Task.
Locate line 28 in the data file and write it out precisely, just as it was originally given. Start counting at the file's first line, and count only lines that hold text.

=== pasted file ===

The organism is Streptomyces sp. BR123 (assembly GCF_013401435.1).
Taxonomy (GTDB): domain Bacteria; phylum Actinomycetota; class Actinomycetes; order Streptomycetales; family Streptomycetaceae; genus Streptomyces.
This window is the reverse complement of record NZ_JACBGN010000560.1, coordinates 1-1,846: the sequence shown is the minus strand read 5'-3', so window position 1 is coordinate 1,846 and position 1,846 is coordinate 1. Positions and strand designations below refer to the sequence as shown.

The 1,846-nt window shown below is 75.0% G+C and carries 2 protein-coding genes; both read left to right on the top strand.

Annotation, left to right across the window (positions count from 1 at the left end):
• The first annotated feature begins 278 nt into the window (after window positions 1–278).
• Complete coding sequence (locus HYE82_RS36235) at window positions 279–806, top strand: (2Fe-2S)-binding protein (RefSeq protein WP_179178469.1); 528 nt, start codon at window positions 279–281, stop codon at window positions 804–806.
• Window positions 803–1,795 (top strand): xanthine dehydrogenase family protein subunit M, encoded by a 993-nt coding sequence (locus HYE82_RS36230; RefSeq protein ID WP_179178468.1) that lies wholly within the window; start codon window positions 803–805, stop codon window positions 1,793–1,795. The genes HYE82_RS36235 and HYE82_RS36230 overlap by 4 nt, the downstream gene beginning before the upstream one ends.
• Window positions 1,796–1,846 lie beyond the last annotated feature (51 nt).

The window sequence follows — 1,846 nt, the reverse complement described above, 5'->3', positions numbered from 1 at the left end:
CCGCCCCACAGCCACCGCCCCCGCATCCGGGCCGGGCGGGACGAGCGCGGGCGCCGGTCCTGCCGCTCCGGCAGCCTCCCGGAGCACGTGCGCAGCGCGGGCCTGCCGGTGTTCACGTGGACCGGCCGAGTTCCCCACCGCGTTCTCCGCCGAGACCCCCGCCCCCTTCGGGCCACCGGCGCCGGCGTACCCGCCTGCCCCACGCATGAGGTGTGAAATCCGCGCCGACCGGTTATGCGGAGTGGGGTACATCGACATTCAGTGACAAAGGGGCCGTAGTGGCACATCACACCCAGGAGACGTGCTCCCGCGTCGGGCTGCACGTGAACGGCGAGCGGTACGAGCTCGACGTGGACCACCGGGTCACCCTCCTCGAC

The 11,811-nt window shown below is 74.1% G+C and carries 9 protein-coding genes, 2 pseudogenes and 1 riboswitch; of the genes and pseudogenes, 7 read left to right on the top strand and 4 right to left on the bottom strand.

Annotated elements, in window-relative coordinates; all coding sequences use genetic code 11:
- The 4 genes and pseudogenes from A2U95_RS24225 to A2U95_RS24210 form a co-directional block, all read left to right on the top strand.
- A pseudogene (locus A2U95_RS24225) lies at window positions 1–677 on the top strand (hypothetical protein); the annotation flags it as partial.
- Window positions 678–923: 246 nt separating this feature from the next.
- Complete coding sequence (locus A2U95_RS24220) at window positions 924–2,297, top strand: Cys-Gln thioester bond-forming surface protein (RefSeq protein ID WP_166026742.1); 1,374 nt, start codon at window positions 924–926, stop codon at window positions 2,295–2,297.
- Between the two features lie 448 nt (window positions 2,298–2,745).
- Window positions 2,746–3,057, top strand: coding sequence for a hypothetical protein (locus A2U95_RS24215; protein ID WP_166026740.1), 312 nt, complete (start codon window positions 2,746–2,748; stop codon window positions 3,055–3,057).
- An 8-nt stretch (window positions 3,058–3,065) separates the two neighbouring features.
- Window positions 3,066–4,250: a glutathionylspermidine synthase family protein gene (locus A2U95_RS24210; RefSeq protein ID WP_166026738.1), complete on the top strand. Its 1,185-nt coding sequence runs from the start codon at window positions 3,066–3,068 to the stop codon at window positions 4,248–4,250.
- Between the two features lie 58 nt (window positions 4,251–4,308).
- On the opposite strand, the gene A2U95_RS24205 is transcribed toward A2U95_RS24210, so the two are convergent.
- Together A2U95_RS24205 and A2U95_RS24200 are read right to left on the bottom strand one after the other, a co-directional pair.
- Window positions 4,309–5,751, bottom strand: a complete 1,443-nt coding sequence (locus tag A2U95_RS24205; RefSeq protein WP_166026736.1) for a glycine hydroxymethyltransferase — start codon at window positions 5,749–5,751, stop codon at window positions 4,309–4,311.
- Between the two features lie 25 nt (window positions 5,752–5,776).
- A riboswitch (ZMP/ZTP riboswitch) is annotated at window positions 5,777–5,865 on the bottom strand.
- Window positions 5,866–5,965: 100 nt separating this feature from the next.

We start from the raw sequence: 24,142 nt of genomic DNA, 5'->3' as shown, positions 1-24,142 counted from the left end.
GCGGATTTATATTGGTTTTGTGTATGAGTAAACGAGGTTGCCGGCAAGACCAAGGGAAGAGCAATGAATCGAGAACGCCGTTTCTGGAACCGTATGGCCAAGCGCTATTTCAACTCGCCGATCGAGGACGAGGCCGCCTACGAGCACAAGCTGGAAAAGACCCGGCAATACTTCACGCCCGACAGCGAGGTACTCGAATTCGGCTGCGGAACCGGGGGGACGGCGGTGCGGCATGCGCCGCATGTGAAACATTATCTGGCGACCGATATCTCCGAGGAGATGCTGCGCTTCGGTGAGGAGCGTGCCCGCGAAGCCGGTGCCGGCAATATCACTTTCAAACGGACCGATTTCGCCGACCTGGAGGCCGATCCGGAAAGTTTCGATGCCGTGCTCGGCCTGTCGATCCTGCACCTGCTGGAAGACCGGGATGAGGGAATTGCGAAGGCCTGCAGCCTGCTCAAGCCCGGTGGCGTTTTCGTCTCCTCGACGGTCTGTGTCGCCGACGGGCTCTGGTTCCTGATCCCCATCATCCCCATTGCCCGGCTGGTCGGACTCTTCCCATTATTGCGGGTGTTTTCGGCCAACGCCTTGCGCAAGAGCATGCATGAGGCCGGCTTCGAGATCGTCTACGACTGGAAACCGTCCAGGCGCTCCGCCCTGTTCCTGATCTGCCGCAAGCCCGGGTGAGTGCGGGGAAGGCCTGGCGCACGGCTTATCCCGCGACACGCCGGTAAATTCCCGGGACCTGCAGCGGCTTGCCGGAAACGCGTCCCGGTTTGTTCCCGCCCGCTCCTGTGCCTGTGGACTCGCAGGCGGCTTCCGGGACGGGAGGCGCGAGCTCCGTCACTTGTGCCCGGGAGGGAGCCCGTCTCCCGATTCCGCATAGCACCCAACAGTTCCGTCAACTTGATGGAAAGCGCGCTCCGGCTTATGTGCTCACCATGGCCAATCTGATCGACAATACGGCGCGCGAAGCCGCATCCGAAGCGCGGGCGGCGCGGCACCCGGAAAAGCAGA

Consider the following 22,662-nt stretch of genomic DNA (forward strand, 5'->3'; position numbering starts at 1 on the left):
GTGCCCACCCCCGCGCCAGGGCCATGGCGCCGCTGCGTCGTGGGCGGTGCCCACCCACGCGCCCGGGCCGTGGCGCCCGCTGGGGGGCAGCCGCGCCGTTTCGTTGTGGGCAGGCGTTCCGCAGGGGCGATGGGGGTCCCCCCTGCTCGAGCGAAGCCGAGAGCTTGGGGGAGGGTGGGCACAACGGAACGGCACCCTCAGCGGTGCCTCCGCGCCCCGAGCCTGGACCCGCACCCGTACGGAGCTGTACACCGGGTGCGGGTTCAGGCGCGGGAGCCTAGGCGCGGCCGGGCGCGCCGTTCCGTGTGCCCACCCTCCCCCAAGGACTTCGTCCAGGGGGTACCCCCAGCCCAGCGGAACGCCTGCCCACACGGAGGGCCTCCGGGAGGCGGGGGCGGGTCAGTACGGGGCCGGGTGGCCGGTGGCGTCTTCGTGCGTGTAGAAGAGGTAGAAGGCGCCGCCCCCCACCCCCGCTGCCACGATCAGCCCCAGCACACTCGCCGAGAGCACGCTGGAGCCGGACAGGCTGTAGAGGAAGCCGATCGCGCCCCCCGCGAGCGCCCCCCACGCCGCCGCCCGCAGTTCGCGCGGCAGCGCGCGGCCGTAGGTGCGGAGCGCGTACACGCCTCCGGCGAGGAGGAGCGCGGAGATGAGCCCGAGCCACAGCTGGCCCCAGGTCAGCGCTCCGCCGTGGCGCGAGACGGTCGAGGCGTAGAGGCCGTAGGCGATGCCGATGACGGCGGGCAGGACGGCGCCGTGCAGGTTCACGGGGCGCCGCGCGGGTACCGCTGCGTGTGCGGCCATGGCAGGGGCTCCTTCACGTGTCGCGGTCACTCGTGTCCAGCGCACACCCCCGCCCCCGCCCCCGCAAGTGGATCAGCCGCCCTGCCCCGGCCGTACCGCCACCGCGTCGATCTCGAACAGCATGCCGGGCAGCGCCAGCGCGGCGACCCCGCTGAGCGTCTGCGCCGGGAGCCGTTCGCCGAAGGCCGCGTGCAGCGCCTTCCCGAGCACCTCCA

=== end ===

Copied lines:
- Window positions 5,866–5,965: 100 nt separating this feature from the next.